Lady Vols get back on track against ETSU

Gambit pays off for Holly Warlick

Holly Warlick sat down, and the Lady Vols stood up with an 85-49 win over East Tennessee State University. Go inside for game analysis and video coverage.

Midway through the second quarter, Holly Warlick had seen enough. Her jacket had been tossed over the bench with record distance. Warlick could clearly be heard across Thompson-Boling Arena, partly because she was so loud and also because the floor had been nearly emptied and the band was silent while ETSU’s Mendy McNeese was helped to the bench with what turned out to be a broken ankle.

As Warlick’s voice echoed among the 9,328 in attendance Wednesday, her ire was apparent. When McNeese was up and nearly to the ETSU bench, the band started playing, and Warlick’s words were no longer audible.

“I was just glad I didn't have a mic on me,” Warlick said. “I will say this. I am not going to coach effort. I’m not going to do it. I am here to teach and make them better as basketball players and young women.”

Tennessee (6-1) went on to play its best 20 minutes of basket in the third and fourth quarters. ETSU (3-5), which had gamely trailed just 33-24 at halftime – and briefly led 19-18 in the second quarter – was swarmed by the Lady Vols’ press and offensive eruption of Diamond DeShields and Te’a Cooper.

Pat Summitt had done something similar in a post-Christmas practice after a loss. She never said a word at a nearly three-hour practice and instead observed the players and took notes. It rattled the team – and had its intended effect. Warlick’s gambit came during a game.

"If mama ain't happy, ain't nobody happy," DeShields said.

“I think this is the first time I've ever really seen her like that,” said Mercedes Russell, who notched13 points and 10 boards. “I think it was just how we were playing that made her so mad. We were pretty stagnant on defense, and then we picked it up. But yeah, I’ve never really seen her like that before.”

Tennessee shot 57.9 percent in the third quarter and 62.5 percent in the fourth, both by making threes and getting to the rim via drives and post feeds.

DeShields set the tone to open the third quarter with a steal and behind-the-back pass to Andraya Carter for a layup and 35-24 lead. Within four minutes, Tennessee led by 20 points, 47-27, after Russell scored on a post feed from DeShields.

DeShields, who is still getting in game shape and back to form after an 18-month layoff and leg injury, filled the box score with 31 points on 12-20 shooting, including 3-6 from long range, eight rebounds, five assists and seven steals. Warlick’s words resonated with the redshirt sophomore.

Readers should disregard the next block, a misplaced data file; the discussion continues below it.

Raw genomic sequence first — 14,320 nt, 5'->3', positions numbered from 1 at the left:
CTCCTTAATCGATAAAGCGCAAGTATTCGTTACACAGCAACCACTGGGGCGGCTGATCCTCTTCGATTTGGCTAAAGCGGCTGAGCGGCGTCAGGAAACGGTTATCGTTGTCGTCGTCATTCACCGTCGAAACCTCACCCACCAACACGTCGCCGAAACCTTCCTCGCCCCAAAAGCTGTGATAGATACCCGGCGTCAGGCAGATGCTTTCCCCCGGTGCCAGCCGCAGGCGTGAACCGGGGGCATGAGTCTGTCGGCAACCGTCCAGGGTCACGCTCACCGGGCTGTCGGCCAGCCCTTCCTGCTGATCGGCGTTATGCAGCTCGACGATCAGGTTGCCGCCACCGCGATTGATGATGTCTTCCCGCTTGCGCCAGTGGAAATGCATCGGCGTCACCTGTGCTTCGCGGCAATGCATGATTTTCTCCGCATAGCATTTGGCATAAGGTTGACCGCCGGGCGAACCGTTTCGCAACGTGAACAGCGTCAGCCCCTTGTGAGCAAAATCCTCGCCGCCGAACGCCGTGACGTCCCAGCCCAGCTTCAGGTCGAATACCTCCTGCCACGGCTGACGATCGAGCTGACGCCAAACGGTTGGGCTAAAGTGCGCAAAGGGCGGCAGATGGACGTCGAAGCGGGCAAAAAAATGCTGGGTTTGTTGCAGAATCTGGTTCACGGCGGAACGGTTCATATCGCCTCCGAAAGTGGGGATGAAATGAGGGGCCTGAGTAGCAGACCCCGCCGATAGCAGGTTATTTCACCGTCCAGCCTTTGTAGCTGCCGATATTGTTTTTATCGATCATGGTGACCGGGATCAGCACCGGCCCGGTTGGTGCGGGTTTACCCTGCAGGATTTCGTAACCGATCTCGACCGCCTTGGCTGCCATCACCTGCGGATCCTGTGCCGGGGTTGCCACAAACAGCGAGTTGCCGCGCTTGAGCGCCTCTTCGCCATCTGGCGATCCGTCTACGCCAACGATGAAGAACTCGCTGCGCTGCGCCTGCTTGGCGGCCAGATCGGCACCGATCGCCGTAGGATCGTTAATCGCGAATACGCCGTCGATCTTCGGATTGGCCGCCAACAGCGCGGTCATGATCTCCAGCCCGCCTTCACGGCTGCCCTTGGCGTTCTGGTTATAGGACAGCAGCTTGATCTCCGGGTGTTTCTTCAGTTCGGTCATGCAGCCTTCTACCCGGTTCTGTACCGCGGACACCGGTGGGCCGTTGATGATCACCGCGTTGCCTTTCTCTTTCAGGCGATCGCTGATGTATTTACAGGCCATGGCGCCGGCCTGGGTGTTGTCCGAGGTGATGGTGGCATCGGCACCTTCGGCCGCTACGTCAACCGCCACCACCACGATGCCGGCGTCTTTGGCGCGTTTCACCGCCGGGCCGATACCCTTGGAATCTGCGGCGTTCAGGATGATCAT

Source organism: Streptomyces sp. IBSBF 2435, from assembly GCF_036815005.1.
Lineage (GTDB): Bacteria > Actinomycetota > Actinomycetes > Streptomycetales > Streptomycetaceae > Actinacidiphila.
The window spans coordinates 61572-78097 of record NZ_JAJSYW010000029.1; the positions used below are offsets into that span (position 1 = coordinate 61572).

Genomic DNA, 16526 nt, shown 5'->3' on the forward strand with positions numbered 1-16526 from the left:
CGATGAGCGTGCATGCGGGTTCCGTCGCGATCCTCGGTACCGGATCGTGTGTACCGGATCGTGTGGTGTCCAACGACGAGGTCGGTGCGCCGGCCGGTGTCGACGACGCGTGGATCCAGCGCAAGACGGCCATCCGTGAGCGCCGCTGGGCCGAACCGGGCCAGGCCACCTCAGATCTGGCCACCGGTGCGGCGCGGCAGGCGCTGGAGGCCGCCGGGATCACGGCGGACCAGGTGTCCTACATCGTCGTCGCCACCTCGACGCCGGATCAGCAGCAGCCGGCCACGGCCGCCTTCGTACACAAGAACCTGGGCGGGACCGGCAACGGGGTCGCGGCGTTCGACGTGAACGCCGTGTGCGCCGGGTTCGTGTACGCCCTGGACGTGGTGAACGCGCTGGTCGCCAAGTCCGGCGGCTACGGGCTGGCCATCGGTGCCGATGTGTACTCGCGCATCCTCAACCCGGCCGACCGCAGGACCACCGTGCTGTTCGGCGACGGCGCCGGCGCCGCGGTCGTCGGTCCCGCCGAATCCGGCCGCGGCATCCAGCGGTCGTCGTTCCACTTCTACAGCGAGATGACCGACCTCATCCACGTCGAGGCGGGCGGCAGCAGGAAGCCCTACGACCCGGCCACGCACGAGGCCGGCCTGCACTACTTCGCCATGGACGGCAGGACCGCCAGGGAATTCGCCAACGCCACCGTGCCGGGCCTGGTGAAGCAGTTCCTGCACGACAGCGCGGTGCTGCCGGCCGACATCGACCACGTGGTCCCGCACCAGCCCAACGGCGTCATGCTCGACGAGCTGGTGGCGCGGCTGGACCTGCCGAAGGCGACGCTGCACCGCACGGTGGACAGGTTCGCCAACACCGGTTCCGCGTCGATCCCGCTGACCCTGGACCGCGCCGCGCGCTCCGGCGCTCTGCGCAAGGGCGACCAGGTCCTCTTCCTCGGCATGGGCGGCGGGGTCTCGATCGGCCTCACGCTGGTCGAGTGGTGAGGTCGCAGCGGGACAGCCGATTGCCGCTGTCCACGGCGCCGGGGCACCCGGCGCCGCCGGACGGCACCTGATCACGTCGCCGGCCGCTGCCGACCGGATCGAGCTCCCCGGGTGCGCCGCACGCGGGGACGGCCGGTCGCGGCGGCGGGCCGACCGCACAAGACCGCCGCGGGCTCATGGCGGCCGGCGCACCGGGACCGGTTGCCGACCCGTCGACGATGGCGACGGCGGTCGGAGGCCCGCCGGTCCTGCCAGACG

“She always is like, ‘This team is so talented. We’re so talented. We’re this, we’re that. I don't know what it’s going to take. What’s it going to take?’ ” DeShields said. “I think that’s what it took. That was the straw that broke the camel’s back.

“Seeing her get that upset really changed us, especially in the second half. She said it was like night and day. We all felt that way, too. We’re sorry it had to go that far, but maybe that’s what it took.”

ETSU Coach Brittney Ezell, who played at Alabama and knows the SEC well, said an opposing coach can get caught up fixating on DeShields.

“She’s been a game-changer since she was probably a 10th grader in high school,” Ezell said. “You have to catch yourself as an opposing coach not being involved in what she can do and trying to find ways that would bother her, but she seems unbothered.

“The better she gets, the more healthy she becomes, the Lady Vols will be much, much more difficult down the stretch. When they get back full strength, they will be fun to watch. It will be an honor to say we shared the floor with them.”

Warlick was watching DeShields – and the rest of the team. Warlick hung back during timeouts and somehow maintained her silence, something she said wasn’t easy to do. By the fourth quarter, she was hovering closer to the bench during stoppages, but let Kyra Elzy, Jolette Law and Dean Lockwood address the team.

Warlick did speak to the team after the game and reiterated that she would not coach effort – a familiar Summitt refrain. She told the players that they had taken off most games this season, and the fans and program deserved better.

It was a risky move, but it worked – at least on Wednesday.

“It's not risky for me,” Warlick said. “We are going to play hard. That is the foundation that this program has been built on. Playing hard and playing relentless. That is the only way I know. That is the only way I played it, I have coached it.

“Like I said, it was hard for me to sit there, and I’m sure a lot of people won’t understand it. But, I was trying to get my point across.”

A truer test will come Sunday against Virginia Tech and the subsequent road games starting with Wichita State. However, she sent a message about the Lady Vol Way, and it got delivered.